Now I'm working on a BSN, and my approach is still the same. I will do anything necessarry to compensate the program or other students for my unavailability on Shabbat or Yom Tov, but I will not do my clinicals on those days.

I don't mean to be disrespectful or unsympathetic, but I don't understand where the heter is here.

Thanks.

(Rabbi) Mordechai Y. Scher
NREMT-P, MICP/PNICP, FP-C

married to Shulamit Yaarah (aka Sandra) Scher, MD
HSR-2, Los Alamos National Labs

 
At 11:48 AM, Anonymous Anonymous said...

I think there are 2 issues involved in Rabbi Scher discussion. One is the Halaka. A doctor has no special halaka. Each Jew has an obligation to help his fellow man in accordance with halaka. A physician may know more and therefore can/ will do more but the halaka is the same. The second area is it a good idea psychologically for the individual / family to be away on Shabbas. As you wheter one wants to be working on shabbas. e.g in israel where the ratio of J to nonJ is greater. Someone has to be in the hospital to work. we need EMTs on shabbas. i have read that there is an issue of putting oneself into a position where one can relie on pekuah nefesh but then that really applies to the whole field of medicine esp. private practice where one is always on call. So there is no obligation for you to work on shabbas even if it is entirely permitted. But that does not mean that one needs to refrain from doing permitted malaka.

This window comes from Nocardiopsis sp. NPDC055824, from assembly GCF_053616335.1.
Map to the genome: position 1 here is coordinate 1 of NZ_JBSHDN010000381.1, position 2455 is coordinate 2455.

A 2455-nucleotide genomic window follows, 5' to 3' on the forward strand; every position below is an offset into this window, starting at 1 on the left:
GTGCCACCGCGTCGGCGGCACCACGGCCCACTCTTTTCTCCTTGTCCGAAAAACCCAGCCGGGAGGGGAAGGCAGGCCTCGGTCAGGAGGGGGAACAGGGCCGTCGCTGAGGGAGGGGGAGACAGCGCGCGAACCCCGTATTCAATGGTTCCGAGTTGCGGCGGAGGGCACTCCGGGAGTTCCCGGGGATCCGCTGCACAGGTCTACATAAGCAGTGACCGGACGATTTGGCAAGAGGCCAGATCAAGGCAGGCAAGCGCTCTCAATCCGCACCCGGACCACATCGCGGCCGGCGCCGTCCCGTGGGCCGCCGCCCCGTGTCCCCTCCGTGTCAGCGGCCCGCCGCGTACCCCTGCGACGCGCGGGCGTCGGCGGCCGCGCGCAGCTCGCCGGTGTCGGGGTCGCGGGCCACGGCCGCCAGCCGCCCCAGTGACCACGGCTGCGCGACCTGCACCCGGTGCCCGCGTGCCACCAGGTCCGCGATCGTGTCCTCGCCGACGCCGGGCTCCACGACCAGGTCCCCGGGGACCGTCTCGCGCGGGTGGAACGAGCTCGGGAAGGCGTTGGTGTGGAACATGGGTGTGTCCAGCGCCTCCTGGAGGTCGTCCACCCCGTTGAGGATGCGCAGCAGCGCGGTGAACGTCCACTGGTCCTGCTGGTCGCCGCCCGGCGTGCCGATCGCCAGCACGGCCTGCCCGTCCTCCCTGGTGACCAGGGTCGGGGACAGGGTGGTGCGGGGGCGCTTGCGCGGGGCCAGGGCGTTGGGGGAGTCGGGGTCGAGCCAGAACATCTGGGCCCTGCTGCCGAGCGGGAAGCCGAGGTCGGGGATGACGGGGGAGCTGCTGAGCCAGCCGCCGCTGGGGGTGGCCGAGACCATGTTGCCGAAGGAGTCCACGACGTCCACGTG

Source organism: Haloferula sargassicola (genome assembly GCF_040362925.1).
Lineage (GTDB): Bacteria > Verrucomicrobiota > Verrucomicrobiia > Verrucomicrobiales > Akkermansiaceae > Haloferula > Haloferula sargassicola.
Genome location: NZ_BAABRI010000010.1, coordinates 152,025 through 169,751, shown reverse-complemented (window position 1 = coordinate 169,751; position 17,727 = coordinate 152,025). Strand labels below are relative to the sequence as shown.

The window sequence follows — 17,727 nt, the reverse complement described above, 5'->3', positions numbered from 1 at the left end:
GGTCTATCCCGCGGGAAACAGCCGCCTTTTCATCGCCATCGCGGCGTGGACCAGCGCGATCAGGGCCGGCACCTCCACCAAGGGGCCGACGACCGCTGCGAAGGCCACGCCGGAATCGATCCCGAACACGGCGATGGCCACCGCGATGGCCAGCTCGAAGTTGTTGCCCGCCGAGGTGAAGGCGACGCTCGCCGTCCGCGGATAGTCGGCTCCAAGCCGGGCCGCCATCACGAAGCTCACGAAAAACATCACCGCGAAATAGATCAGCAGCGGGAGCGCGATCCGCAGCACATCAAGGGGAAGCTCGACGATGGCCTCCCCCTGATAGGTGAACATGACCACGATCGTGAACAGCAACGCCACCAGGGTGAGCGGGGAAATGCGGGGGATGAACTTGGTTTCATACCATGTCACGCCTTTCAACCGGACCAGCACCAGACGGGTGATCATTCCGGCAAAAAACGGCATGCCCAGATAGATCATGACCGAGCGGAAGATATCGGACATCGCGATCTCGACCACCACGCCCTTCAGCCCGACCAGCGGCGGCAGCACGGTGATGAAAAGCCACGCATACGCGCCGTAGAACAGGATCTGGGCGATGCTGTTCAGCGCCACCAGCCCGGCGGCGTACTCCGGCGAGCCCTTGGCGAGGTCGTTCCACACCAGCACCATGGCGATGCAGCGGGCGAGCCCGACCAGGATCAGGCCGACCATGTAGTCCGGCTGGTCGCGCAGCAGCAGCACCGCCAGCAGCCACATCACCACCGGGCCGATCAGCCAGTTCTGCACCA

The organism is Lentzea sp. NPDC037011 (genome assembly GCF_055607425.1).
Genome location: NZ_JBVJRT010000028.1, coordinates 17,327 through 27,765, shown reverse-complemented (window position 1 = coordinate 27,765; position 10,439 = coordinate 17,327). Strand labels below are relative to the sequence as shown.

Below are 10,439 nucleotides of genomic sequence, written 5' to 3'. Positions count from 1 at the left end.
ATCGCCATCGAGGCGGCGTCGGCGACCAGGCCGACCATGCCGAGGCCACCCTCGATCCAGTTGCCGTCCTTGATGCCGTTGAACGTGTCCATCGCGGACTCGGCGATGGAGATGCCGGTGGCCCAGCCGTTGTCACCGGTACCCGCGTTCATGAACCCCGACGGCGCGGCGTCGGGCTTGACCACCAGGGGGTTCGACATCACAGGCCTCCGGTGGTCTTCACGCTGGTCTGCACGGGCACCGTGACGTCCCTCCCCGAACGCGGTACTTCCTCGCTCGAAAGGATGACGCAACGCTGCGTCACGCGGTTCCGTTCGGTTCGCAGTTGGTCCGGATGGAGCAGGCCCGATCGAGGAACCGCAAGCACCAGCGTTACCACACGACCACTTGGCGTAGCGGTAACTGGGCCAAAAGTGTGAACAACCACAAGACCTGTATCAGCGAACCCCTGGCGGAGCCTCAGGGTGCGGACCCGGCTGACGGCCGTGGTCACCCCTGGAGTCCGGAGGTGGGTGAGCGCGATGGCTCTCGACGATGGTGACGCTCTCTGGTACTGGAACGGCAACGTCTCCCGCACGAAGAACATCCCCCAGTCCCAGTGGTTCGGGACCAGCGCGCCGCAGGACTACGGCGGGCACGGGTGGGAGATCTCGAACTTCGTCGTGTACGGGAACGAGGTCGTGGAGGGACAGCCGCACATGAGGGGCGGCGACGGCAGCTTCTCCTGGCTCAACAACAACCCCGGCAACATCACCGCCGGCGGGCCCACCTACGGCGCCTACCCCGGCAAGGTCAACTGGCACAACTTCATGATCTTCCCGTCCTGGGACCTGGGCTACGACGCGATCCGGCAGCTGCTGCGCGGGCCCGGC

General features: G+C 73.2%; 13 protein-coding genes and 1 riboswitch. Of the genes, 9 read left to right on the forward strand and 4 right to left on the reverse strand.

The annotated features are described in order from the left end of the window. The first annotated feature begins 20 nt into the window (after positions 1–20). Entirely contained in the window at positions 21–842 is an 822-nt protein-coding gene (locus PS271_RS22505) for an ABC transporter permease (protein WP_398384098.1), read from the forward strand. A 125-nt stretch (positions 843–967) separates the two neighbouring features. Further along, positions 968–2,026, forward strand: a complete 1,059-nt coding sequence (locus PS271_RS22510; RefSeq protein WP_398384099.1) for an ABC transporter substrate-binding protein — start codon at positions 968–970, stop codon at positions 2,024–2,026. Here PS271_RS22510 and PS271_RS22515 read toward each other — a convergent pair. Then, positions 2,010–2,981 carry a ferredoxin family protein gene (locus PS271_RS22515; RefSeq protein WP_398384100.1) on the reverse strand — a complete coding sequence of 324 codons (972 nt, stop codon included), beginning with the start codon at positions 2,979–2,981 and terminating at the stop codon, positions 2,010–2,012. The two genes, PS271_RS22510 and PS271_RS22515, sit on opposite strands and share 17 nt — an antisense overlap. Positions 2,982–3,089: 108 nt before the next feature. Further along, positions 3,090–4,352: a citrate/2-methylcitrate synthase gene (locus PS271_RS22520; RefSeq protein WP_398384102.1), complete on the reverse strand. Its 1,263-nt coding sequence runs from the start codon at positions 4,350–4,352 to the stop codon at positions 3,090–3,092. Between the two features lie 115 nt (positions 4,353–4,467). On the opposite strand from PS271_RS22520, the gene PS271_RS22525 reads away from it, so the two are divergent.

At 6:55 PM, Anonymous Michael Oppenheim, MD said...

I have some trouble with your idea that during sub-internships a student may be allowed to do melacha.

I would like to be enlightened on this. (I would ask my wife, but I don't want to get into a shalom bayit problem.) The student is carrying out some medical tasks, but my understanding is that s/he is not actually the responsible or decision making party, *and* that the student's role is not essential to the patient's care (ie; if no student were available, the patient would still receive the same competent care).